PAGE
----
The opening of this noir book is so wrapped up in 1940s publishing jargon that I thought I was reading a weird science fiction book at first. We begin in a giant highrise where our first (of several) narrators in hiding in the clock tower of the building. He’s witnessed a murder (the owner of the publishing firm did it) and he’s hiding. The rest of the book takes place along several lines of narration as the publisher tries to figure out who saw it, the action unfolds as other people are tasked in finding the witness, and our first, and most prominent narrator tells us the background we need to know.
It’s a short novel, and a mostly satisfying one. It’s a little confusing of course, and does that thing that amazes me, convinces me it’s much older at times and much more contemporary at other times. When I think about mysteries with multiple narrators, you can’t go wrong with the kind of OG of all of them (maybe not the first, maybe not the best, but the best combination of the two) Wilkie Collins’s The Moonstone. And of course many other novels before this one have put multiple narrators in the same book — Faulkner especially perfected it.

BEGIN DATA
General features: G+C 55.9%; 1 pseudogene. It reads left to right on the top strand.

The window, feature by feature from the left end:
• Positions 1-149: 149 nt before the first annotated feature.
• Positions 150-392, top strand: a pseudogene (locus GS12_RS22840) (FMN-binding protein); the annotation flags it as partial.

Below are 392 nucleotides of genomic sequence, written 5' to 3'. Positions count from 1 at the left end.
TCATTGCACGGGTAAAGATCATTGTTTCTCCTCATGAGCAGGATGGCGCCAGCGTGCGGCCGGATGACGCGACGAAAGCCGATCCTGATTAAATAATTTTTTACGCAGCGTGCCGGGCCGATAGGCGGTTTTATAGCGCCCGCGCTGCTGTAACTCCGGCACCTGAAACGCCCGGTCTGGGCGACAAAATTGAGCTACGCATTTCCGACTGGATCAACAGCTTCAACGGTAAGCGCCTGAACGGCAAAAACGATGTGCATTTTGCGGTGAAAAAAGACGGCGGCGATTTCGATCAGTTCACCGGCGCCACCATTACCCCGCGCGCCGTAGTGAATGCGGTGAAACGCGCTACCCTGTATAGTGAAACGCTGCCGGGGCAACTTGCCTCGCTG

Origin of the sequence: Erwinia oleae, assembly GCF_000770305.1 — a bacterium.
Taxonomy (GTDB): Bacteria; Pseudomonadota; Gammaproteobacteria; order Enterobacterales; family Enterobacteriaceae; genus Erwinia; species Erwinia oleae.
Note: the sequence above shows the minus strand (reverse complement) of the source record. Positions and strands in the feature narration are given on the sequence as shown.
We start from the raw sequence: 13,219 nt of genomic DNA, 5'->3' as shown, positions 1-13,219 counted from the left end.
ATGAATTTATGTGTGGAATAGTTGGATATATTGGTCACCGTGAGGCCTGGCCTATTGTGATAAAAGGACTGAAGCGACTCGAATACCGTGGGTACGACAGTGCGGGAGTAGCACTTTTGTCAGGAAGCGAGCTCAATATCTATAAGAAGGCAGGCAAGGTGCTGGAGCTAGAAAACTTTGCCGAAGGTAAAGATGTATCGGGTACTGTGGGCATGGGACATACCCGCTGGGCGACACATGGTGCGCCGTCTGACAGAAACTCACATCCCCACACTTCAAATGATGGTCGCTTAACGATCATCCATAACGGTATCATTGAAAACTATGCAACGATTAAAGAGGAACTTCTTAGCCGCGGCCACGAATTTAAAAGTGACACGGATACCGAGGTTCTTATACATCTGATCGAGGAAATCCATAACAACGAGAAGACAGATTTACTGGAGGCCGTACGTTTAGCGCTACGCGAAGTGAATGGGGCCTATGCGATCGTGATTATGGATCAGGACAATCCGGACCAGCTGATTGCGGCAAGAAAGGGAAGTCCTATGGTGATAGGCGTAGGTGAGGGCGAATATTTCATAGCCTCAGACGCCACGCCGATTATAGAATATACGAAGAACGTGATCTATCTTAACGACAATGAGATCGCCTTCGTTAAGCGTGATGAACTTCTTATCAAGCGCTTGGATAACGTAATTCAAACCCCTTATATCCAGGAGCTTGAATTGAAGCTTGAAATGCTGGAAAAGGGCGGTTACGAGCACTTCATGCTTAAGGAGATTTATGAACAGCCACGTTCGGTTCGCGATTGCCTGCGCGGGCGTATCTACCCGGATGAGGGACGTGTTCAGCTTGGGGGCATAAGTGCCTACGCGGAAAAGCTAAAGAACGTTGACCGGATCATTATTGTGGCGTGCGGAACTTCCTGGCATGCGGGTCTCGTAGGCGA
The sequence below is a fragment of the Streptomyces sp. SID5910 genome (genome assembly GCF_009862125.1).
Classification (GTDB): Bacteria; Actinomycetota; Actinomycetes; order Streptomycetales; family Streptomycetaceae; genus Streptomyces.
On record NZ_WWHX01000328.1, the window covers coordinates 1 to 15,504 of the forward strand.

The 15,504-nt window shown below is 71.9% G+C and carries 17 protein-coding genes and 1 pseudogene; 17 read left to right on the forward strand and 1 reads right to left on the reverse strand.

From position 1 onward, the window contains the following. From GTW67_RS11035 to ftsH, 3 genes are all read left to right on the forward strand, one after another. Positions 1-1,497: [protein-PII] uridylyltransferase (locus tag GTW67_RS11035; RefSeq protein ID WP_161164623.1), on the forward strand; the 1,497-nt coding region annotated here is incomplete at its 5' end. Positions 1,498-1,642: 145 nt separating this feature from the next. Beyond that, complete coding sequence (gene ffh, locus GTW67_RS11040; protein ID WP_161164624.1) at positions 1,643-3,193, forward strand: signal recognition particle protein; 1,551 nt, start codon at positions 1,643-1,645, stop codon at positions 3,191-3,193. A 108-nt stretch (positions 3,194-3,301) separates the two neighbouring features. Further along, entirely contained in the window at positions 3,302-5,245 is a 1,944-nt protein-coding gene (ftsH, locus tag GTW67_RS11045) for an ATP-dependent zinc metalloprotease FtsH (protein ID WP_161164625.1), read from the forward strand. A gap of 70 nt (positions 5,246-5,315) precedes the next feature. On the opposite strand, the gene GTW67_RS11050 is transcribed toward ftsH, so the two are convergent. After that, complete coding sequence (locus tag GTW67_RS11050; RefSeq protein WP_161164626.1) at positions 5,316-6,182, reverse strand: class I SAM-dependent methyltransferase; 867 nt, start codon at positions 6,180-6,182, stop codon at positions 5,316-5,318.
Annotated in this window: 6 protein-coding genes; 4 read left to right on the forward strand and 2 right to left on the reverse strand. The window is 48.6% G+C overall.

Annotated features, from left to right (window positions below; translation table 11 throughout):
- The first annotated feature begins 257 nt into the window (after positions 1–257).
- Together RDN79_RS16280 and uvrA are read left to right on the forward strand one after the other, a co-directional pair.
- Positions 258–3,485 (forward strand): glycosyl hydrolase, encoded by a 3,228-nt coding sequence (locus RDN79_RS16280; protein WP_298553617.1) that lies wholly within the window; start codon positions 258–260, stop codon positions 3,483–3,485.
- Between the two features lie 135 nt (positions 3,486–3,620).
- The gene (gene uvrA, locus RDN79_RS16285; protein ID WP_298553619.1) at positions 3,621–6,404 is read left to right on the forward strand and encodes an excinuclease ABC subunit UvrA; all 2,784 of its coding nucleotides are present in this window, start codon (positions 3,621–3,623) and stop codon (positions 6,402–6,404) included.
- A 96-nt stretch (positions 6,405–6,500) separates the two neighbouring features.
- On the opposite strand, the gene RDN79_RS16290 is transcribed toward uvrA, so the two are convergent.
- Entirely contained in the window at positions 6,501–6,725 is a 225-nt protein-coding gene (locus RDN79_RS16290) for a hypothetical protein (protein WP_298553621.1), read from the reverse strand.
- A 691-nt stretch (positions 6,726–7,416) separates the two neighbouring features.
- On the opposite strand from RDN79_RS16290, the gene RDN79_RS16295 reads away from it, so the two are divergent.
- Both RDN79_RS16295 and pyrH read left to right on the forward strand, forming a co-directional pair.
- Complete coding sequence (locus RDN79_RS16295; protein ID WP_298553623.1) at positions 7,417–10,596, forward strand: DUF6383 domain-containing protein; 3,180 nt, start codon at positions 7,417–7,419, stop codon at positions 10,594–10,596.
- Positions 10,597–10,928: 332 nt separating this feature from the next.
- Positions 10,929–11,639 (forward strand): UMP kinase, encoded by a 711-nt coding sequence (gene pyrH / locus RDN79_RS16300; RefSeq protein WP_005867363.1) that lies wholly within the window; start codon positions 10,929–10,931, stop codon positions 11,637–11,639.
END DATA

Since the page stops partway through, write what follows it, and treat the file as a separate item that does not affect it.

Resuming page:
The aesthetics of this novel though did pinpoint something for me: that I have seen the Coen Brothers’ The Hudsucker Proxy so many times, and while it clearly borrows a lot from Harold Lloyd and Ernst Lubitsch movies, I think the film version of this made its way into that movie. Regardless, I think the complex narrative structure in a genre novel does bring something nice and wonderful to that set of readers who might not otherwise have been exposed.